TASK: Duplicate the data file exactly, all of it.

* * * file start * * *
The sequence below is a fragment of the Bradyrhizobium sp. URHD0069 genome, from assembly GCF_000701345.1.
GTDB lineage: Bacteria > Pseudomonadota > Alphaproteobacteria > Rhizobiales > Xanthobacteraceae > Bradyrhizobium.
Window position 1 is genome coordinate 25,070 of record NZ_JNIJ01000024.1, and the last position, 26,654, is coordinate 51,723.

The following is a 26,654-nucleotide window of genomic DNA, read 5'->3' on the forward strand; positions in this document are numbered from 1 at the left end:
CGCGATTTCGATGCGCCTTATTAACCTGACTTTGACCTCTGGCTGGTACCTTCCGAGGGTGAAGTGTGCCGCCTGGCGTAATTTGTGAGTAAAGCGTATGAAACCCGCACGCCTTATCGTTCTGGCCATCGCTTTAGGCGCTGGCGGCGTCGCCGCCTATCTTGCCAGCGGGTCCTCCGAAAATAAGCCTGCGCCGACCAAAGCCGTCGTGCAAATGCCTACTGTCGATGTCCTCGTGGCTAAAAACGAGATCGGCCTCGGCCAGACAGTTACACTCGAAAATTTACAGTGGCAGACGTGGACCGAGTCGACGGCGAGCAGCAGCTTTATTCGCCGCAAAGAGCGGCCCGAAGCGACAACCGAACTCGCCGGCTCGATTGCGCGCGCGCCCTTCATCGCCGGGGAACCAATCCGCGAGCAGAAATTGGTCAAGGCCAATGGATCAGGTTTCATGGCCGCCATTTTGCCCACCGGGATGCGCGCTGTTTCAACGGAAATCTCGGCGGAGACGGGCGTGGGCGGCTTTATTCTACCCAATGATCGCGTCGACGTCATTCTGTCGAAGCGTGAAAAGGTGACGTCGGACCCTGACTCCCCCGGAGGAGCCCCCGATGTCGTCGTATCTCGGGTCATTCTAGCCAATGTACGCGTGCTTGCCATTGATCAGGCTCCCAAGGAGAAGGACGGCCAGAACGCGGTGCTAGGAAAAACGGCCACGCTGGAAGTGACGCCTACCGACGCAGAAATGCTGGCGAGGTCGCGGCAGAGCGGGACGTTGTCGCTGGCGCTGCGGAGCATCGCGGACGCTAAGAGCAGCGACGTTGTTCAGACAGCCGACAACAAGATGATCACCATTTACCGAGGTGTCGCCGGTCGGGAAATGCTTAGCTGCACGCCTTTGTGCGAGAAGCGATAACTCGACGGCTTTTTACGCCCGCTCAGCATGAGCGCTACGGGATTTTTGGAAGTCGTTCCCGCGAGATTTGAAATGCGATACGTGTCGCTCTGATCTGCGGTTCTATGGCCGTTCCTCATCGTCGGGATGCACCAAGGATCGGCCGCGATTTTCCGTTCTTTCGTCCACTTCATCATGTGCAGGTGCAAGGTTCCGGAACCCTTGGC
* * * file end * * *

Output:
The sequence below is a fragment of the Bradyrhizobium sp. URHD0069 genome, from assembly GCF_000701345.1.
GTDB lineage: Bacteria > Pseudomonadota > Alphaproteobacteria > Rhizobiales > Xanthobacteraceae > Bradyrhizobium.
Window position 1 is genome coordinate 25,070 of record NZ_JNIJ01000024.1, and the last position, 26,654, is coordinate 51,723.

The following is a 26,654-nucleotide window of genomic DNA, read 5'->3' on the forward strand; positions in this document are numbered from 1 at the left end:
CGCGATTTCGATGCGCCTTATTAACCTGACTTTGACCTCTGGCTGGTACCTTCCGAGGGTGAAGTGTGCCGCCTGGCGTAATTTGTGAGTAAAGCGTATGAAACCCGCACGCCTTATCGTTCTGGCCATCGCTTTAGGCGCTGGCGGCGTCGCCGCCTATCTTGCCAGCGGGTCCTCCGAAAATAAGCCTGCGCCGACCAAAGCCGTCGTGCAAATGCCTACTGTCGATGTCCTCGTGGCTAAAAACGAGATCGGCCTCGGCCAGACAGTTACACTCGAAAATTTACAGTGGCAGACGTGGACCGAGTCGACGGCGAGCAGCAGCTTTATTCGCCGCAAAGAGCGGCCCGAAGCGACAACCGAACTCGCCGGCTCGATTGCGCGCGCGCCCTTCATCGCCGGGGAACCAATCCGCGAGCAGAAATTGGTCAAGGCCAATGGATCAGGTTTCATGGCCGCCATTTTGCCCACCGGGATGCGCGCTGTTTCAACGGAAATCTCGGCGGAGACGGGCGTGGGCGGCTTTATTCTACCCAATGATCGCGTCGACGTCATTCTGTCGAAGCGTGAAAAGGTGACGTCGGACCCTGACTCCCCCGGAGGAGCCCCCGATGTCGTCGTATCTCGGGTCATTCTAGCCAATGTACGCGTGCTTGCCATTGATCAGGCTCCCAAGGAGAAGGACGGCCAGAACGCGGTGCTAGGAAAAACGGCCACGCTGGAAGTGACGCCTACCGACGCAGAAATGCTGGCGAGGTCGCGGCAGAGCGGGACGTTGTCGCTGGCGCTGCGGAGCATCGCGGACGCTAAGAGCAGCGACGTTGTTCAGACAGCCGACAACAAGATGATCACCATTTACCGAGGTGTCGCCGGTCGGGAAATGCTTAGCTGCACGCCTTTGTGCGAGAAGCGATAACTCGACGGCTTTTTACGCCCGCTCAGCATGAGCGCTACGGGATTTTTGGAAGTCGTTCCCGCGAGATTTGAAATGCGATACGTGTCGCTCTGATCTGCGGTTCTATGGCCGTTCCTCATCGTCGGGATGCACCAAGGATCGGCCGCGATTTTCCGTTCTTTCGTCCACTTCATCATGTGCAGGTGCAAGGTTCCGGAACCCTTGGC